Presenting the United Front government’s Budget in 1996, Finance Minister Palaniappan Chidambaram informed us that one of the first acts of Prime Minister Deve Gowda was to convene a meeting of chief ministers on the provision of basic minimum services for everybody. The meeting recommended the adoption of seven objectives to be attained by the year 2000. These were: “100 per cent coverage of provision of safe drinking water; 100 per cent coverage of primary health centres; universalisation of primary education; public housing assistance to all shelterless poor families; extension of the mid-day meal scheme; road connectivity to all villages and habitations; and streamlining the public distribution system targeted to families below the poverty line.”
Eight years later, while presenting the first Budget of the United Progressive Alliance government, the same Chidambaram told us the goals he had set. These included, among other things, drinking water for all, electricity for all, more housing for the poor.
Four more years down the road, in 2008, Chidambaram told us the goal of the National Rural Health Mission was to “establish a fully functional, community-owned, decentralised health delivery system”. He promised that the mid-day meal scheme “will now be extended to upper primary classes in government and government-aided schools in all blocks in the country”. He reiterated the objective is “to supply safe drinking water to uncovered habitations and slipped back habitations”. And he pointed out that “strengthening the Public Distribution System would mean adequate supplies, reasonable subsidies and efficient delivery of the subsidised food”.
And just in case this sounds like an anti-Chidambaram tirade, Yashwant Sinha made pretty much the same noises earlier.
Subsidies are another fascinating subject. In 1996, Chidambaram proposed a discussion paper that would list all the “subsidies, visible and hidden, so that there can be an informed debate and a consensus”. In 2002, Sinha told us that “it is essential that [subsidies] are reduced to a minimum over the next three to five years”. In 2004, Chidambaram said: “All subsidies will be targeted sharply at the poor and truly needy.” But by 2006 he was urging MPs “to help the government evolve a consensus on the issue of subsidies”.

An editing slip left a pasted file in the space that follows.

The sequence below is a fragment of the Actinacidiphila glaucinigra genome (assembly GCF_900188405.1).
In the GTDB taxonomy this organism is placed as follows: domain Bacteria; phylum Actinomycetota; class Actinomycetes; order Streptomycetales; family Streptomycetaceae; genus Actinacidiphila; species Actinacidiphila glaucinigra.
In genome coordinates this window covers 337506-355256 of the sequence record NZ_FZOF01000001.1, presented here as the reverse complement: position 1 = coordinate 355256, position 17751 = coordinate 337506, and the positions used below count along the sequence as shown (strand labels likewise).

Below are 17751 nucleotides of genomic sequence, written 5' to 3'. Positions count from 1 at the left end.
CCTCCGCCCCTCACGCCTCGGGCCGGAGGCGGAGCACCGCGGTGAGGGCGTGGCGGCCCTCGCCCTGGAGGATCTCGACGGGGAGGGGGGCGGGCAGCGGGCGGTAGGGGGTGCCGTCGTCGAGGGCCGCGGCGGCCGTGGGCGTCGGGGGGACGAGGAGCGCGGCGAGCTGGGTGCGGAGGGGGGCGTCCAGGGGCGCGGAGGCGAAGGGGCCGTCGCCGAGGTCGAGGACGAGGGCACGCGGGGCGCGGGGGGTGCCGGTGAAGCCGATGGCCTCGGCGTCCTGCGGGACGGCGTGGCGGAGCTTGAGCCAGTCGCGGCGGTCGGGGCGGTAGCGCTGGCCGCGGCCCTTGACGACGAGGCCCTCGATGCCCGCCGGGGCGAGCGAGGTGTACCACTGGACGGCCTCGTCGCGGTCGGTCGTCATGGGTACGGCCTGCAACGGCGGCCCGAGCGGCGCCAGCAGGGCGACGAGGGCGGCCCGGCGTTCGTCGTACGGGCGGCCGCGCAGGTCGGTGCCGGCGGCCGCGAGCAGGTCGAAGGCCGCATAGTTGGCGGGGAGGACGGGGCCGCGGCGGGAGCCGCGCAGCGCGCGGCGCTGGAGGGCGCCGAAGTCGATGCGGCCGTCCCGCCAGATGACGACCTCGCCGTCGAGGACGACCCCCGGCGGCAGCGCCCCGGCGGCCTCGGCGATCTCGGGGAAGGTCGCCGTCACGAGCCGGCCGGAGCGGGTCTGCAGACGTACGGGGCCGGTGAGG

Also, there is often a disconnect between various parts of the Budget speech. Part A promises the most wonderful things, but Part B brings us down to earth with a thud. For instance, in the 2006 Budget, while the finance minister promised to take the country to 10 per cent GDP growth, Part B of the speech gave the impression that this would be done by measures such as increasing customs duty on vanaspati, imposing excise on packaged software sold over the counter and extending a concessional rate of duty to all LPG stoves.
Of course, all this is a bit unfair. Gowda was, after all, merely doing some political grandstanding when he promised all those impossible things by 2000. As a matter of fact, there has been substantial progress in the social sector during the last few years and spending has gone up quite a bit. The National Rural Employment Guarantee Scheme, for all the allegations against it, has certainly raised wage levels, as seen from the difficulty farmers in Punjab now have in getting migrant labour. Literacy has made impressive strides.
But perhaps we need to gauge progress by a different yardstick. The National Commission for Enterprises in the Unorganised Sector says in its report that over 836 million people in the country are “poor and vulnerable”, living on less than Rs 20 a day. It says this segment “has experienced very low rates of improvement in living standards as a whole since the early ’90s”. A recent UNICEF report points out that 29 per cent of the population lives in abject poverty, while 46 per cent of our children suffer from moderate and severe malnutrition. We are 66th out of 88 countries in the Global Huger Index, just above Zimbabwe.
Nor has the government record on other measures been very impressive. It has been criticised for not doing enough to reduce the fiscal deficit (government borrowing) during the boom years of 2003-07. Its reluctance to do so has led to limited scope for increasing borrowing now, when the economy is in a slump and government spending is needed more than ever. And the less said about the state of infrastructure the better.
But all this is history. What should the government do in Monday’s Budget? The key dilemma is how to stimulate the economy without raising an alarm about the fiscal deficit. It should not borrow so much that interest rates go up. Since it’s necessary to give a signal to international investors that the government is serious about curbing its deficit, it’s important to come up with a road map for reducing it.
But much of the recent improvement in the economy has been on the back of government spending. So the government will have to continue spending, without increasing its borrowing — how it squares this circle will be interesting.
But with the economy so weak, this may be the wrong time to suddenly rediscover the virtues of fiscal rectitude. This Budget, Pranab Mukherjee may do well to quote St Augustine, one of the most important saints of the Catholic Church, who pleaded during the heydays of his dissolute youth, “Lord, grant me chastity and continence, but not just yet.”